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Clonal Identity and Differences in Primary Cutaneous B-Cell Lymphoma Occurring at Different Sites or Time Points in the Same Patient

Fujiwara, Mika, MD*; Morales, Anjali V., MD, PhD; Seo, Katie, MS*; Kim, Youn H., MD; Arber, Daniel A., MD*; Sundram, Uma N., MD, PhD*,†

The American Journal of Dermatopathology: February 2013 - Volume 35 - Issue 1 - p 11–18
doi: 10.1097/DAD.0b013e318255dbae
Original Study
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Abstract: Primary cutaneous B-cell lymphomas (PCBCL) are rare. Marginal zone lymphomas and follicle center lymphomas (FCL) represent a majority of these cases, and a significant number of cases present with multiple lesions. It is unclear whether multiple lesions in PCBCL represent dissemination of a single clone or multiple new primary lymphomas. In the current study, we analyzed paired samples from 20 PCBCL patients at more than 1 site (16) or at the same site at different time points (4) and 12 patients with benign lymphoid infiltrates to investigate for the presence or absence of a clone, and if present, whether the clones were identical. Both IGH@ and IGK@ rearrangements were tested using the BIOMED-2 protocol. We identified a clone (IGH@ and/or IGK@) in 19 of 20 (95%) PCBCL patients and 2 of 12 (17%) benign lymphoid infiltrate patients. The B-cell clones were proven to be identical in 11 of 20 (55%) PCBCL patients, including 7 of 16(44%) biopsies from patients with 2 different sites and 4 of 4 biopsies (100%) from patients at the same site but different time points. In 4 cases (3 FCL and 1 marginal zone lymphoma), different clones were detected at different sites, suggesting the possibility of a second simultaneous primary lymphoma. Our results indicate that the presence of identical clones is highly suggestive of lymphoma. To our knowledge, this is the first report to investigate the detection of identical clones in 2 distinct biopsies in PCBCL patients. Although the study is small and the results need to be confirmed in a larger study, these findings suggest that a subset of PCBCL at different sites may represent different primary tumors rather than occurrence of a single disease.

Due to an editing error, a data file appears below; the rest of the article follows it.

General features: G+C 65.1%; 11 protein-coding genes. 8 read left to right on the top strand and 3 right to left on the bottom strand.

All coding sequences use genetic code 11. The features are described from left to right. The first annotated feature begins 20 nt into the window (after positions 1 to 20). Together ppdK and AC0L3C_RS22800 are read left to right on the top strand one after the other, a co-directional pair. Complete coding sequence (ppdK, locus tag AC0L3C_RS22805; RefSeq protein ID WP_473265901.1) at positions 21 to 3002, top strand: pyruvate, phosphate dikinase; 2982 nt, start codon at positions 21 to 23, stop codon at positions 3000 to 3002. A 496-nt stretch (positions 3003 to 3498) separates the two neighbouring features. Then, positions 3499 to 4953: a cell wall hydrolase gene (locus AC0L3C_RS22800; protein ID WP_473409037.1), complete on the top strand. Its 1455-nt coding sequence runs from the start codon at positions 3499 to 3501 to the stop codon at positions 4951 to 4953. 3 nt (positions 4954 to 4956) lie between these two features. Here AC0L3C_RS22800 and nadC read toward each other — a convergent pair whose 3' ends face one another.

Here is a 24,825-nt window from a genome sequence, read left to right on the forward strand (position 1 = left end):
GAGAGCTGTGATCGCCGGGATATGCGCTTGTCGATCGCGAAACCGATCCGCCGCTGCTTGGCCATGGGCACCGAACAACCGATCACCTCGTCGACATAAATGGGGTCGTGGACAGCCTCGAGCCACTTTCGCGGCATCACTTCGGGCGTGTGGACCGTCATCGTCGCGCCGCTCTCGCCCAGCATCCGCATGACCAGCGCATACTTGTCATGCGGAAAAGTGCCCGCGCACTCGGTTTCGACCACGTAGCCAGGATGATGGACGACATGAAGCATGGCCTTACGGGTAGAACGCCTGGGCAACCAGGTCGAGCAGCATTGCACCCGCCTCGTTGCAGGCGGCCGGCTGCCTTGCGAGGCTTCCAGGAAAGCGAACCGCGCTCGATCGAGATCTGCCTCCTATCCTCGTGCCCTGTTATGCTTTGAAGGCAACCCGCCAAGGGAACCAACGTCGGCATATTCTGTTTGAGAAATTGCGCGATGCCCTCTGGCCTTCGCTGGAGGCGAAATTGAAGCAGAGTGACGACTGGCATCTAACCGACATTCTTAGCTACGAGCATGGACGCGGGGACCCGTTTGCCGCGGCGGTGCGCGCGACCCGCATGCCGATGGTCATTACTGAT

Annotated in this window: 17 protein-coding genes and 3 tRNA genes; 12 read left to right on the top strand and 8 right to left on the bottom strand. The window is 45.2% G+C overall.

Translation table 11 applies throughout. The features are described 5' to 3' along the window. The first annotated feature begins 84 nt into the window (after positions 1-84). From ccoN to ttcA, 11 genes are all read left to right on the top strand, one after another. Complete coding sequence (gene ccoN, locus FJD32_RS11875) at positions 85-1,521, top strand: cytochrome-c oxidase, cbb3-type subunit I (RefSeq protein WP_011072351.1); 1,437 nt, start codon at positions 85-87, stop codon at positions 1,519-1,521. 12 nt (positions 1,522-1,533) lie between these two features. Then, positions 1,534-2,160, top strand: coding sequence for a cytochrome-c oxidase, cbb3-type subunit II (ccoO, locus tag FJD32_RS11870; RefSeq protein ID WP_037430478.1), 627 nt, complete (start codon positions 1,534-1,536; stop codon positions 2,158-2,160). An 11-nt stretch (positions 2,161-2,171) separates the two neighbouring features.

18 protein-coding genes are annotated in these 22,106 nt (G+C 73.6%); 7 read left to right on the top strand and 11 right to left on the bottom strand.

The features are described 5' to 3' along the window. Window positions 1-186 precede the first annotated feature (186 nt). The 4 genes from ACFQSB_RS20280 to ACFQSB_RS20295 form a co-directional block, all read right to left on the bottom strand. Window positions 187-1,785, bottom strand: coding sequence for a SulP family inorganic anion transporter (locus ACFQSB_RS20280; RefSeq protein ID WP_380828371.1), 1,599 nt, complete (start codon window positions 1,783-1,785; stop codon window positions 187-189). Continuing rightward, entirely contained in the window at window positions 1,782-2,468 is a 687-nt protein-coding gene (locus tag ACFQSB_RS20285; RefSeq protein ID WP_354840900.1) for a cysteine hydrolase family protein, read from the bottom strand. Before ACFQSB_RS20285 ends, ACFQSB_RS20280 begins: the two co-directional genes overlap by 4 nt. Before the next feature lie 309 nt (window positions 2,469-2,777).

Departments of *Pathology

Dermatology, Stanford University Medical Center, Stanford, CA.

Reprints: Uma N. Sundram, MD, PhD, Department of Pathology, 300 Pasteur Drive, Room H2110, Stanford, CA 94305-5324 (e-mail: sundram@stanford.edu).

Supported by the Department of Pathology, Stanford University, Stanford, CA.

The authors declare no conflicts of interest.

© 2013 by Lippincott Williams & Wilkins.